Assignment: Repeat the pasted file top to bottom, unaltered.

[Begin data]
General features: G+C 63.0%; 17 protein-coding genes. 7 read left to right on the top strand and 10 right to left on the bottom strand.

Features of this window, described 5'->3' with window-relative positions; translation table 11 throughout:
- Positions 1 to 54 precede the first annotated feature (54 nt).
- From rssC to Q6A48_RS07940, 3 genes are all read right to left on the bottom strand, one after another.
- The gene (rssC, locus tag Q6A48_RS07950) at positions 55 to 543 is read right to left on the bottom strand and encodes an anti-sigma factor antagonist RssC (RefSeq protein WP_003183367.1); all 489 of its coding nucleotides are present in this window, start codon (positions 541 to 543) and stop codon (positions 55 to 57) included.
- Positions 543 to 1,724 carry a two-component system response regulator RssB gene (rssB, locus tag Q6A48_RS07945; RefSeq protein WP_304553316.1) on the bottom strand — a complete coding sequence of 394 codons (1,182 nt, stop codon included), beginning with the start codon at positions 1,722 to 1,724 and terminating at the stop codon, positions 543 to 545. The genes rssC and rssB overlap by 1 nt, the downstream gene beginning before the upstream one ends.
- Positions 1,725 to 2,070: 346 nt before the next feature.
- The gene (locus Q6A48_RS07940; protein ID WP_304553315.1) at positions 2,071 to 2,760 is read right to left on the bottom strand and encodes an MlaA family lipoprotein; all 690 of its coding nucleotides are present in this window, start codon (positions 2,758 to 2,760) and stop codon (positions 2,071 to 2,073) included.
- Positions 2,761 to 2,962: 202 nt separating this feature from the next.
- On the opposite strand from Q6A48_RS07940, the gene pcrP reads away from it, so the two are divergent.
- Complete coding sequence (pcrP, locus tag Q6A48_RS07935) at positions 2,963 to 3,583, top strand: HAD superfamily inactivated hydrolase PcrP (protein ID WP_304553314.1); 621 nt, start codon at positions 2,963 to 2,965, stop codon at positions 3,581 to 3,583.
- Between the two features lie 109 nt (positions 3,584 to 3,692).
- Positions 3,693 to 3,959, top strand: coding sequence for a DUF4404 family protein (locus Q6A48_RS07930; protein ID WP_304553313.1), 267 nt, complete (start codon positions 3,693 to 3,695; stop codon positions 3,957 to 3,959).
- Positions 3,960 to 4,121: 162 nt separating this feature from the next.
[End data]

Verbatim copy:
General features: G+C 63.0%; 17 protein-coding genes. 7 read left to right on the top strand and 10 right to left on the bottom strand.

Features of this window, described 5'->3' with window-relative positions; translation table 11 throughout:
- Positions 1 to 54 precede the first annotated feature (54 nt).
- From rssC to Q6A48_RS07940, 3 genes are all read right to left on the bottom strand, one after another.
- The gene (rssC, locus tag Q6A48_RS07950) at positions 55 to 543 is read right to left on the bottom strand and encodes an anti-sigma factor antagonist RssC (RefSeq protein WP_003183367.1); all 489 of its coding nucleotides are present in this window, start codon (positions 541 to 543) and stop codon (positions 55 to 57) included.
- Positions 543 to 1,724 carry a two-component system response regulator RssB gene (rssB, locus tag Q6A48_RS07945; RefSeq protein WP_304553316.1) on the bottom strand — a complete coding sequence of 394 codons (1,182 nt, stop codon included), beginning with the start codon at positions 1,722 to 1,724 and terminating at the stop codon, positions 543 to 545. The genes rssC and rssB overlap by 1 nt, the downstream gene beginning before the upstream one ends.
- Positions 1,725 to 2,070: 346 nt before the next feature.
- The gene (locus Q6A48_RS07940; protein ID WP_304553315.1) at positions 2,071 to 2,760 is read right to left on the bottom strand and encodes an MlaA family lipoprotein; all 690 of its coding nucleotides are present in this window, start codon (positions 2,758 to 2,760) and stop codon (positions 2,071 to 2,073) included.
- Positions 2,761 to 2,962: 202 nt separating this feature from the next.
- On the opposite strand from Q6A48_RS07940, the gene pcrP reads away from it, so the two are divergent.
- Complete coding sequence (pcrP, locus tag Q6A48_RS07935) at positions 2,963 to 3,583, top strand: HAD superfamily inactivated hydrolase PcrP (protein ID WP_304553314.1); 621 nt, start codon at positions 2,963 to 2,965, stop codon at positions 3,581 to 3,583.
- Between the two features lie 109 nt (positions 3,584 to 3,692).
- Positions 3,693 to 3,959, top strand: coding sequence for a DUF4404 family protein (locus Q6A48_RS07930; protein ID WP_304553313.1), 267 nt, complete (start codon positions 3,693 to 3,695; stop codon positions 3,957 to 3,959).
- Positions 3,960 to 4,121: 162 nt separating this feature from the next.